Also known as the ‘Queen of the hills’, Murree is the first place that comes to mind when you say ‘hill station’. Once the place to be in summer for the privileged classes, it is now a very popular retreat from the heat for people in the Islamabad area.
First established by the British in 1853, it served as the Raj’s Punjab government headquarters and then continued to be a popular site for the British during the Empires rule. Today the town communicates its colonial beginnings through the British architecture of many of its buildings and its 200-year-old church. Now tourists can get there from Rawalpindi in just under an hour, Lucky them! Much like in the days of the Raj though, it is still Punjab’s most accessible hill station. This has had the side effect of huge crowds in the summer, and the main town is somewhat clogged, congested, and dirty.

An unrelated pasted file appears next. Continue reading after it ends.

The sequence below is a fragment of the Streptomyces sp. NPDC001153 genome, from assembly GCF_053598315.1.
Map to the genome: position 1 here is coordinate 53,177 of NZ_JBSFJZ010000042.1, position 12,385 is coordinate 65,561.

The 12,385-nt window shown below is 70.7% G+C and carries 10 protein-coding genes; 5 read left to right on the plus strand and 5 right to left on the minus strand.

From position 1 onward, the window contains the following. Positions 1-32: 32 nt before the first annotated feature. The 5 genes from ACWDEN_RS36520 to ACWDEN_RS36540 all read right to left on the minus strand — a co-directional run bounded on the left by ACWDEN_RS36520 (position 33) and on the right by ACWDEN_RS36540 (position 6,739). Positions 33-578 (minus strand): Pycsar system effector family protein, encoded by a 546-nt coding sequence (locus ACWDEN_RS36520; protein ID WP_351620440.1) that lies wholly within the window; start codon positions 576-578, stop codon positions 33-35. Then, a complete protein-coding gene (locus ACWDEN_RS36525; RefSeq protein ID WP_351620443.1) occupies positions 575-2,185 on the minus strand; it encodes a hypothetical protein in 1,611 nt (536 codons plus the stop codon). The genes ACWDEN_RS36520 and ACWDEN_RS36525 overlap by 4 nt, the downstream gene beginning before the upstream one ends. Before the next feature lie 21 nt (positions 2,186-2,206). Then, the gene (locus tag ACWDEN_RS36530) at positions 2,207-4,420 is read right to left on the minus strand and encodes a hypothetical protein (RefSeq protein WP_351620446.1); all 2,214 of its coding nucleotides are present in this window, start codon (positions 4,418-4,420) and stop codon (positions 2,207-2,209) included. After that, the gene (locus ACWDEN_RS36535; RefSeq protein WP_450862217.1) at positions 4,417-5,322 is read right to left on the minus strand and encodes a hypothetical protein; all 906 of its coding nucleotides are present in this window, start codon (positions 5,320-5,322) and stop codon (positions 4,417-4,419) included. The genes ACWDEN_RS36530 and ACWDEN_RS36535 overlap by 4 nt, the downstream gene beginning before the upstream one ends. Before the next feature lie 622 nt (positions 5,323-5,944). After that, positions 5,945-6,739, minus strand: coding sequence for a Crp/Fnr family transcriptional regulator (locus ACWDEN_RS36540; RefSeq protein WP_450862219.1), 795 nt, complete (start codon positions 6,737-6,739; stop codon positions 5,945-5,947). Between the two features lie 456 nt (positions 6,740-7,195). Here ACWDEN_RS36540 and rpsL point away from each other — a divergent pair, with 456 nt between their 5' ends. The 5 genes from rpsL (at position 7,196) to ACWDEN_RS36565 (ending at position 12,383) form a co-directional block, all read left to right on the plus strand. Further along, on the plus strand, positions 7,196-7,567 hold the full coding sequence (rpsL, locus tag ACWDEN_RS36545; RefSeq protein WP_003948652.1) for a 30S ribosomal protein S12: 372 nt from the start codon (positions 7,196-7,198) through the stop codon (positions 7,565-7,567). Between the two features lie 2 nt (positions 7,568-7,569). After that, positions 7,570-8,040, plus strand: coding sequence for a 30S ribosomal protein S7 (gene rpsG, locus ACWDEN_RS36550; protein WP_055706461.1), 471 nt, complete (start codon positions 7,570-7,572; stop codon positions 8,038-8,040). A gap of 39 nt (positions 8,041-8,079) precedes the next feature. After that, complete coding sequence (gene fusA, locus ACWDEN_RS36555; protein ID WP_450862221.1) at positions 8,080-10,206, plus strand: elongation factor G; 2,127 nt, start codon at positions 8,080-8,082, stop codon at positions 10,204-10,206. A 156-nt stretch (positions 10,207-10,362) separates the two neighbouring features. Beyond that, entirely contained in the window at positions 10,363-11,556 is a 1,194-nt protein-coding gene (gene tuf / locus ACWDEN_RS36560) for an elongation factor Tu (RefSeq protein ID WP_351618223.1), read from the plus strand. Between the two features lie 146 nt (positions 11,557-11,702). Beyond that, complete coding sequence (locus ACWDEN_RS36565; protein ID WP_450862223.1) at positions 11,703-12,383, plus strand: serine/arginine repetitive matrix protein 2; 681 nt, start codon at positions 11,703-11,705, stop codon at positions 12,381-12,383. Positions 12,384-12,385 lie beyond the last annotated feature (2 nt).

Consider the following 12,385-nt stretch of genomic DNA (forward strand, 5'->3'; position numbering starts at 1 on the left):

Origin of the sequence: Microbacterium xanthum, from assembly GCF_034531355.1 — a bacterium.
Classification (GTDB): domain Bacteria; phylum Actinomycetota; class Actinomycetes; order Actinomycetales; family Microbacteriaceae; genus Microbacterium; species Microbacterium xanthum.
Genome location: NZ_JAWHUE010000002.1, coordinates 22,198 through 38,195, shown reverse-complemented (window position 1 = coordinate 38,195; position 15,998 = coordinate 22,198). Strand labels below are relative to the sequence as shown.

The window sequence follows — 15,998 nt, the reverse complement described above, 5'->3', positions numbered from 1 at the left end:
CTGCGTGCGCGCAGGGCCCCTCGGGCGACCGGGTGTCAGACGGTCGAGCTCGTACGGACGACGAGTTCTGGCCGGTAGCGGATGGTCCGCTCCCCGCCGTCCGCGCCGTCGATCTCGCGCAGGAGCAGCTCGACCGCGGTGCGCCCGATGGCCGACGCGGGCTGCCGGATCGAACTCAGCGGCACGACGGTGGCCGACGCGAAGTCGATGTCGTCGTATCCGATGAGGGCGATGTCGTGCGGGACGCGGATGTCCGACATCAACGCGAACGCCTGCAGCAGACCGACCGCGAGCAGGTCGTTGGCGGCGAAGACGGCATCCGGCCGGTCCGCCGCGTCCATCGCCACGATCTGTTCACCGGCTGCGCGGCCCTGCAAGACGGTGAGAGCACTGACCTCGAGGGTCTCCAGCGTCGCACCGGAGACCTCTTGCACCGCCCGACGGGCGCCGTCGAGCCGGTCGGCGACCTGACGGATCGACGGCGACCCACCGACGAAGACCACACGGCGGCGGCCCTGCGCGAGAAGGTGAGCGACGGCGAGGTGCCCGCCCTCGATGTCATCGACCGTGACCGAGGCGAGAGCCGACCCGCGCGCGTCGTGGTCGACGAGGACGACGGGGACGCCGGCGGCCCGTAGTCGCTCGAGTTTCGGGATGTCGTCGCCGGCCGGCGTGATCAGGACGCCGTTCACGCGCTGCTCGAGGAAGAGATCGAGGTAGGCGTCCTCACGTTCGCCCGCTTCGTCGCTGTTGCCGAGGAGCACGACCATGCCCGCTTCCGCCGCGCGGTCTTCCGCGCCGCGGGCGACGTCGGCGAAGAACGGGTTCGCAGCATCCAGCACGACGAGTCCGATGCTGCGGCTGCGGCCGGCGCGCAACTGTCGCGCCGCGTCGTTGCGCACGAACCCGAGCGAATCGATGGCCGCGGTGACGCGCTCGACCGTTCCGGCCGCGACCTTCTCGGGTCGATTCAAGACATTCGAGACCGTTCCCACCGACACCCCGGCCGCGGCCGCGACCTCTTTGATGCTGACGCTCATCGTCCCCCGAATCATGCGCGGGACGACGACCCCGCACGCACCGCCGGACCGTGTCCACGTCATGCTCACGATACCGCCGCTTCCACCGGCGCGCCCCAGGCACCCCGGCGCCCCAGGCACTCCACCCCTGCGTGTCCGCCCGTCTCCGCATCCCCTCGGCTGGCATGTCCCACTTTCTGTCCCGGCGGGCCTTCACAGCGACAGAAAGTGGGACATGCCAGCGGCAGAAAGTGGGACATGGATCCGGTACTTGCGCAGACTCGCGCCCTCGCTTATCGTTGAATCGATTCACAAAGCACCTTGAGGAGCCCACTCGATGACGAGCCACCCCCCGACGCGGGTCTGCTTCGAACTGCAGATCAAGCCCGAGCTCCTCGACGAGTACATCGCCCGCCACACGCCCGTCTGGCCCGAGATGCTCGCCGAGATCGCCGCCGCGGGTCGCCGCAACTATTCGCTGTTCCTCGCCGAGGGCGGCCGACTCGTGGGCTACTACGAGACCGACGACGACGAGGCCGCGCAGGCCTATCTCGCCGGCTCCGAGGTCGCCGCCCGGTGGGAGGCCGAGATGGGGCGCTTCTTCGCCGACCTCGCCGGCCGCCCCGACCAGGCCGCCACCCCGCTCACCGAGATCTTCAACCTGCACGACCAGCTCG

The notable difference in temperature from Islamabad and the plains still make it worth visiting, however. So do the nearby hikes and opportunities for outdoor activities and photography. The winter season from Dec to February provides a coolly beautiful view of hills crowned with freshly fallen snow. The snow-capped peaks blend with the clouds so it becomes difficult to tell where sky stops and soil begins. If you can avoid the crush of the crowd on the stations’ main passages, Mall road, and GPO Chowk, it’s a trip worth making for the relief from the heat and the views.